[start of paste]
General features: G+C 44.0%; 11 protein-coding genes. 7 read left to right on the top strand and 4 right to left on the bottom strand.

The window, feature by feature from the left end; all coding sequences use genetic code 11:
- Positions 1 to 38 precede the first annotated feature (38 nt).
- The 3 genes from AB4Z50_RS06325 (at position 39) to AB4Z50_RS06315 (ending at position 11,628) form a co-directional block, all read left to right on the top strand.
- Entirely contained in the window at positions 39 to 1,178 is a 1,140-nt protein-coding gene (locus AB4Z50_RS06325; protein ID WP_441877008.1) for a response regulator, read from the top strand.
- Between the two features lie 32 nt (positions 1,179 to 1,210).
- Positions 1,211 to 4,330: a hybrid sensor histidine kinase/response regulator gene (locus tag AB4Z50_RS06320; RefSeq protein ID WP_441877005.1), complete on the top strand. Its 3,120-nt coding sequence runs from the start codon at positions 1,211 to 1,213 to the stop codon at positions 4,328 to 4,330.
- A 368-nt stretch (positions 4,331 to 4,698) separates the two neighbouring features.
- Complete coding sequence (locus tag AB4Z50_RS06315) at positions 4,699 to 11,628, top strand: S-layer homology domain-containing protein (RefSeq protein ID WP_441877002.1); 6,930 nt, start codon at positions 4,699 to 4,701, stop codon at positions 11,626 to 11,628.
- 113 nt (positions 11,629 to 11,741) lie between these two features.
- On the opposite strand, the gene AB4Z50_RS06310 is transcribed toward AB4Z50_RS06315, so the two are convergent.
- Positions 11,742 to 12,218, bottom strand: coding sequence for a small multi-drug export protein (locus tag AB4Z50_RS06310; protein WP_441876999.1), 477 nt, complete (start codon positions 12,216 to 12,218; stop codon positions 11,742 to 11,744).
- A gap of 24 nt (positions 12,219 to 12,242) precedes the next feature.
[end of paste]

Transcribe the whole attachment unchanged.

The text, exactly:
General features: G+C 44.0%; 11 protein-coding genes. 7 read left to right on the top strand and 4 right to left on the bottom strand.

The window, feature by feature from the left end; all coding sequences use genetic code 11:
- Positions 1 to 38 precede the first annotated feature (38 nt).
- The 3 genes from AB4Z50_RS06325 (at position 39) to AB4Z50_RS06315 (ending at position 11,628) form a co-directional block, all read left to right on the top strand.
- Entirely contained in the window at positions 39 to 1,178 is a 1,140-nt protein-coding gene (locus AB4Z50_RS06325; protein ID WP_441877008.1) for a response regulator, read from the top strand.
- Between the two features lie 32 nt (positions 1,179 to 1,210).
- Positions 1,211 to 4,330: a hybrid sensor histidine kinase/response regulator gene (locus tag AB4Z50_RS06320; RefSeq protein ID WP_441877005.1), complete on the top strand. Its 3,120-nt coding sequence runs from the start codon at positions 1,211 to 1,213 to the stop codon at positions 4,328 to 4,330.
- A 368-nt stretch (positions 4,331 to 4,698) separates the two neighbouring features.
- Complete coding sequence (locus tag AB4Z50_RS06315) at positions 4,699 to 11,628, top strand: S-layer homology domain-containing protein (RefSeq protein ID WP_441877002.1); 6,930 nt, start codon at positions 4,699 to 4,701, stop codon at positions 11,626 to 11,628.
- 113 nt (positions 11,629 to 11,741) lie between these two features.
- On the opposite strand, the gene AB4Z50_RS06310 is transcribed toward AB4Z50_RS06315, so the two are convergent.
- Positions 11,742 to 12,218, bottom strand: coding sequence for a small multi-drug export protein (locus tag AB4Z50_RS06310; protein WP_441876999.1), 477 nt, complete (start codon positions 12,216 to 12,218; stop codon positions 11,742 to 11,744).
- A gap of 24 nt (positions 12,219 to 12,242) precedes the next feature.